The Free-to-Play Gaming Evolution

Games have come a long way since when they cost $80 and came in cardboard boxes with terrible cover art. The mechanism of funding (Kickstarter), the development process (ranging from tiny one-person indie shops to global studios), the medium (disc to download to app to web), and their business models all have evolved rapidly over the past 3-4 years.

But I want to focus on the free-to-play model, which has touched so many gaming mediums – from console to PC to Facebook to mobile – and whose implementation ranges from relatively benign to malevolently deceptive. It grew in popularity in the last few years1 as an alternative model to the buy-and-play standard; free has been an attractive technique to get users for a long time, but it was with Facebook games where that resistance-to-pay barrier finally shattered. Now more than ever, we’re seeing both indie and big-budget games embrace “free – at first.”

Of the many ways these games ask for money, there are a few broad categories. From the most player-friendly to the least:

  • Pay for flair. If the core game is good enough and its community passionate enough, adding paid skins or decals or avatars can prompt some players to fork over a few dollars. Famously, Team Fortress 2 became F2P on the account of its hats.
  • Pay for more. This is effectively using the free game as a demo, and after giving the player a taste, putting a paywall behind additional functionality or new levels. Of course, conversion from free to paying customers still relies on the strength of the gameplay. Letterpress is a great example of paying to unlock additional functionality.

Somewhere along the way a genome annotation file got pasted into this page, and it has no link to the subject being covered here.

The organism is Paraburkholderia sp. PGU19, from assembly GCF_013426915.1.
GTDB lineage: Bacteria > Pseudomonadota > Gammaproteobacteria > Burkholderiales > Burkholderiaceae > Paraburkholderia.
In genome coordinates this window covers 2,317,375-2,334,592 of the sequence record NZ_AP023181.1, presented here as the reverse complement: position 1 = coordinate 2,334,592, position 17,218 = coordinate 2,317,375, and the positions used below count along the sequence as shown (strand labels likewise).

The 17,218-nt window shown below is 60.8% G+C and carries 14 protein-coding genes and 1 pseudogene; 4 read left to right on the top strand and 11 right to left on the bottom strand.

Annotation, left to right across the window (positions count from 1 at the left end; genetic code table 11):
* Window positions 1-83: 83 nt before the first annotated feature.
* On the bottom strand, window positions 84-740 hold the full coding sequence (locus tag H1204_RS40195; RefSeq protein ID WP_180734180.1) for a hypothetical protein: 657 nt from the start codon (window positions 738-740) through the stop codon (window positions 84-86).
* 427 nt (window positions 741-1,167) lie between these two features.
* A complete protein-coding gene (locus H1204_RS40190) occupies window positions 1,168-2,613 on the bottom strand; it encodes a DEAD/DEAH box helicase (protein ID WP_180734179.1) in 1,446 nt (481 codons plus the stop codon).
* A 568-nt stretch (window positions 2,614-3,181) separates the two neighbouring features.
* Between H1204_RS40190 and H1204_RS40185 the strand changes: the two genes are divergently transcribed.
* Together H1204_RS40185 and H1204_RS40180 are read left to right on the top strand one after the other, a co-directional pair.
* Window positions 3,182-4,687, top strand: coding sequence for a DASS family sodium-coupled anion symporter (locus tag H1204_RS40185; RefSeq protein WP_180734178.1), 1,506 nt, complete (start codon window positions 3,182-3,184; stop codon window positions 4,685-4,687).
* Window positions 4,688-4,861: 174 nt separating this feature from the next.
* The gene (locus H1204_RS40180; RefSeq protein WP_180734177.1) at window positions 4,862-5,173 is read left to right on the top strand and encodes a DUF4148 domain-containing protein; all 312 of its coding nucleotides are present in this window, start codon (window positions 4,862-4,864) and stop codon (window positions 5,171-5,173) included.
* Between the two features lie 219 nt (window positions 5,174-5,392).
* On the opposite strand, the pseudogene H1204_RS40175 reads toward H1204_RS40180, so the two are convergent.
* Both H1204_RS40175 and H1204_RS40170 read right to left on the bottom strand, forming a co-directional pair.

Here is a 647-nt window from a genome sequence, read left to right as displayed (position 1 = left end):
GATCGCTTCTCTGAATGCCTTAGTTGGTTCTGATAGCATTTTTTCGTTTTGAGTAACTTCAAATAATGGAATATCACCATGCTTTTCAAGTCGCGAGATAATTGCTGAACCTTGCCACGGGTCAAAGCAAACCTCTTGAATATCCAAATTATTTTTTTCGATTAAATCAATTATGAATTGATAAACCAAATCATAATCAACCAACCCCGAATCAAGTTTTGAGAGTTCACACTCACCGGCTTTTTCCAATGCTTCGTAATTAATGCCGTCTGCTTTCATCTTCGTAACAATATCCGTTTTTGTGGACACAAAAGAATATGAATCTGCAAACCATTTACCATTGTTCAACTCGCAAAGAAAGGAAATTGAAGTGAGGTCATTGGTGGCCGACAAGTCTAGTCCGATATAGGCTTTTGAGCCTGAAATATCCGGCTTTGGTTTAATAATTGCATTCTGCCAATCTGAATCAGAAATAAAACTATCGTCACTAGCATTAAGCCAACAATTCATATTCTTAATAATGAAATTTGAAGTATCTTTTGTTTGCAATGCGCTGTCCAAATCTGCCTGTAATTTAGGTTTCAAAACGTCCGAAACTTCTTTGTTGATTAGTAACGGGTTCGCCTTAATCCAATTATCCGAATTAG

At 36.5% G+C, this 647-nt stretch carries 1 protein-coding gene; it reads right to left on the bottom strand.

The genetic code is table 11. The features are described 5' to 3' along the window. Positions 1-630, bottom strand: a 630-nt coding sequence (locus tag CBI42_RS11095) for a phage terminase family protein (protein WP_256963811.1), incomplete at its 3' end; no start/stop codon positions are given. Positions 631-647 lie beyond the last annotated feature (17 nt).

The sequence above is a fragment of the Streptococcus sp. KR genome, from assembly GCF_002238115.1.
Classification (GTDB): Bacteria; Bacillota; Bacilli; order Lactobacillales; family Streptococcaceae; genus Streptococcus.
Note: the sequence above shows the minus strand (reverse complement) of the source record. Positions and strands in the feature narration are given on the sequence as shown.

• Pay for skill. I wanted to separate out the rare occurrence of designing and balancing a game where if the player doesn’t have quite the skill level to make progress, they have the option of paying to continue on. Usually, this means throwing down a few dollars for consumables or additional resources that’d ease the gameplay; Jet Pack Joyride is a great game that sold an optional but useful coin doubler to ease upgrades.
  • Pay for time. These games employ timers to entice players to speed up their gameplay and get “just another turn” by throwing down a few dollars. It has proven to be a lucrative business model, studied in-depth and producing designs that are less game and more addiction. The vast majority of Facebook games use this model, so picking one at random…Simcity Social.
  • Pay for theoretical skill. Sadly, it’s possible and even common to take skill-based payments a few steps too far. There are a class of games that are designed to seem like a good player can make good progress, but have inherent constraints or add unfair difficulty spikes. The insidious part of this business model is that it’s kind of a bait-and-switch; it gives the player the impression that they can get through the game, if only they were good enough, but of course that’s an unrealistic outcome. Dungeon Hunter 4 is one recent game guilty of imbalanced resources.

Most reasonable people understand that game development costs money and game developers and publishers deserve to be compensated for their hard work. Leading with “free” gives game designers freedom to experiment with ideas that most players wouldn’t pay for off the bat, but it has also given rise to anti-game-design patterns that suck players into a loop of continuous payment for progress. I still think the maturation of the F2P model is a net positive, but we’ll likely have to work through all its shady depths before settling on a fair and sustainable system of paying for our games.

  1. Beyond Asian countries anyway; free-to-play has been a staple in Asia, where piracy rates are high and gamers have been known to be completely addicted to games.

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Comments 2
  1. As a consume, i prefer the Demo+paid game. I don’t like hidden costs, or pay-to-play, and as such, i often never try “free” games.
    On the contrary, i’m quite happy to try out demos, and if i like the game enough, to buy it, for 3 to 10 dollars.

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